Thomas L. Kilpatrick (review date 1 May 1996)
SOURCE: A review of Gods and Generals, in Library Journal, Vol. 121, No. 8, May 1, 1996, p. 134.
[In the following review, Kilpatrick praises Shaara's depiction of the novel's four main protagonists, Generals Lee, Jackson, Hancock, and Chamberlain.]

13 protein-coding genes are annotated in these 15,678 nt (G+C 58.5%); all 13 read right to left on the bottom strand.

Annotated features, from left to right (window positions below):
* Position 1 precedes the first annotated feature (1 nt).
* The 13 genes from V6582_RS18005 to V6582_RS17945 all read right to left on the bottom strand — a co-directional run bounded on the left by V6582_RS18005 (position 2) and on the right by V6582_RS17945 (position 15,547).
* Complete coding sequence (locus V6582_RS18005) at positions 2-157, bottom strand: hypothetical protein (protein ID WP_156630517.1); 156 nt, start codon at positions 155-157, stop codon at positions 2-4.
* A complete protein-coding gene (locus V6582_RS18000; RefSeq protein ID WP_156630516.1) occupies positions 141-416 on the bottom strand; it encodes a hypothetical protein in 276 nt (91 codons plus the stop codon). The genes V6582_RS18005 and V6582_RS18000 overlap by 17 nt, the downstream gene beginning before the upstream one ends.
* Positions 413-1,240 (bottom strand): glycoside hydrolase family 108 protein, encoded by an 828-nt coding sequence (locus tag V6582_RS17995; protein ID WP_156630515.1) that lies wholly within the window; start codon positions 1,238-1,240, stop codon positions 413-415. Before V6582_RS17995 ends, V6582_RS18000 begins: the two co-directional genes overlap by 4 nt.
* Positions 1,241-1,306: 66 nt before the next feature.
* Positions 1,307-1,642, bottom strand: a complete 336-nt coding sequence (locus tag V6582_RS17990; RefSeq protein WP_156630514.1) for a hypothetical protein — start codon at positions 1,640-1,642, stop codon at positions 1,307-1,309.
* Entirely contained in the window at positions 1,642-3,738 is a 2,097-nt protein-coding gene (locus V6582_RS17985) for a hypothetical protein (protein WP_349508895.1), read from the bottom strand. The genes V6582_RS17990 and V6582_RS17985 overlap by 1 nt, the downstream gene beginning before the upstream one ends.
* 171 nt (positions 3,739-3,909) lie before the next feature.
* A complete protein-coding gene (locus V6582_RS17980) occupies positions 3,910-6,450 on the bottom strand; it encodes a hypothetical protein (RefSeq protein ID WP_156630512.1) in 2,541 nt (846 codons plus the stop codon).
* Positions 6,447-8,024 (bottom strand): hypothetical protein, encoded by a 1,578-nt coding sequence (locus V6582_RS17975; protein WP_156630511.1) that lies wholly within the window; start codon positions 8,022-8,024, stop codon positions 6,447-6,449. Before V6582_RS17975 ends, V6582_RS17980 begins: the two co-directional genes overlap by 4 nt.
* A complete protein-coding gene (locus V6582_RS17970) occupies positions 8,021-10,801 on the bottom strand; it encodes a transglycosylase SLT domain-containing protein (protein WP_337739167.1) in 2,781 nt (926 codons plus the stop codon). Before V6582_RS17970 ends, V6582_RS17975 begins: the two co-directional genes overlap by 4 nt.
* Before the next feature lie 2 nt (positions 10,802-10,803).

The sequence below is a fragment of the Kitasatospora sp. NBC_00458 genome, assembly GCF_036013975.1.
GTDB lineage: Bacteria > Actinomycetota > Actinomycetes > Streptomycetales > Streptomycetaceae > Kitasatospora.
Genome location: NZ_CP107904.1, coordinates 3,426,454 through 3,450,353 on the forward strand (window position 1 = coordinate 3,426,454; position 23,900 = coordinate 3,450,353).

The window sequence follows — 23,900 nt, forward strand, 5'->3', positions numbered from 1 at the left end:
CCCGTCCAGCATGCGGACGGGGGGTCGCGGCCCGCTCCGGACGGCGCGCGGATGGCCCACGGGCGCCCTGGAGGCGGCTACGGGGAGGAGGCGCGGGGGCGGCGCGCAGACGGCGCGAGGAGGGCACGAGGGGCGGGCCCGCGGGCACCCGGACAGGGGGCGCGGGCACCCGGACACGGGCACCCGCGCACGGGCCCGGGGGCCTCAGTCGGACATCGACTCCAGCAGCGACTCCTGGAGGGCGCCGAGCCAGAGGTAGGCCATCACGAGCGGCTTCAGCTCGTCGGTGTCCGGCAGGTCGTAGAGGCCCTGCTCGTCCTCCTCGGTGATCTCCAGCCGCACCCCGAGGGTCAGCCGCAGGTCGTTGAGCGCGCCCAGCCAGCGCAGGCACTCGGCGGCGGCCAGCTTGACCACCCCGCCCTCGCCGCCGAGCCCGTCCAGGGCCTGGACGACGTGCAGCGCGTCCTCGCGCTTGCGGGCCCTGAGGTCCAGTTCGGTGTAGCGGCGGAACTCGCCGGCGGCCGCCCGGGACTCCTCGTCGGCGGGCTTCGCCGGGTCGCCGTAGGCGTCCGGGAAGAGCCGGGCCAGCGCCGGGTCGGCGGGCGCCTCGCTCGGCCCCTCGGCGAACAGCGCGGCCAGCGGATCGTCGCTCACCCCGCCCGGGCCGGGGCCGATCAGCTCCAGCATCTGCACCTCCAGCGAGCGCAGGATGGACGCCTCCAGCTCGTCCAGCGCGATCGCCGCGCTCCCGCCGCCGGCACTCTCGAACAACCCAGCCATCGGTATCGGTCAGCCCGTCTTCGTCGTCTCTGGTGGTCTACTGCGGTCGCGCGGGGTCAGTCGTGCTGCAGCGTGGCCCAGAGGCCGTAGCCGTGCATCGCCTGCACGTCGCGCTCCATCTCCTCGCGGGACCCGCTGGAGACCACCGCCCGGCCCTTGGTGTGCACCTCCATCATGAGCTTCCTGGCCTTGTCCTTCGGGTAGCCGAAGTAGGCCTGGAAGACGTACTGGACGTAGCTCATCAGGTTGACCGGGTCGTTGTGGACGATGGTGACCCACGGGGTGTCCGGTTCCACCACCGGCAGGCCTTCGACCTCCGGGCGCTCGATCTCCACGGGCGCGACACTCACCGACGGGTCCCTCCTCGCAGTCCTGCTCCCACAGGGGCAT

In his 1974 epic novel, The Killer Angels, Michael Shaara focused on the Battle of Gettysburg and the four men—two Union, two Confederate—who led their men in bloody battle. Twenty-two years later [in Gods and Generals], Shaara's son follows the same four men—Lee, Jackson, Hancock, and Chamberlain—through the years leading up to that pivotal battle. Shaara captures Lee's and Hancock's disillusionment over their early careers, Lee's conflict in loyalties, Jackson's overwhelming Christian ethic, and Chamberlain's total lack of experience while illustrating how each compensated for shortcomings and failures when put to the test. The perspectives of the four men, particularly concerning the battles at Fredericksburg and Chancellorsville, make vivid the realities of war. Considered together, the two novels by father and son present a powerful portrait of the generals who won and lost the Civil War. Recommended for most libraries.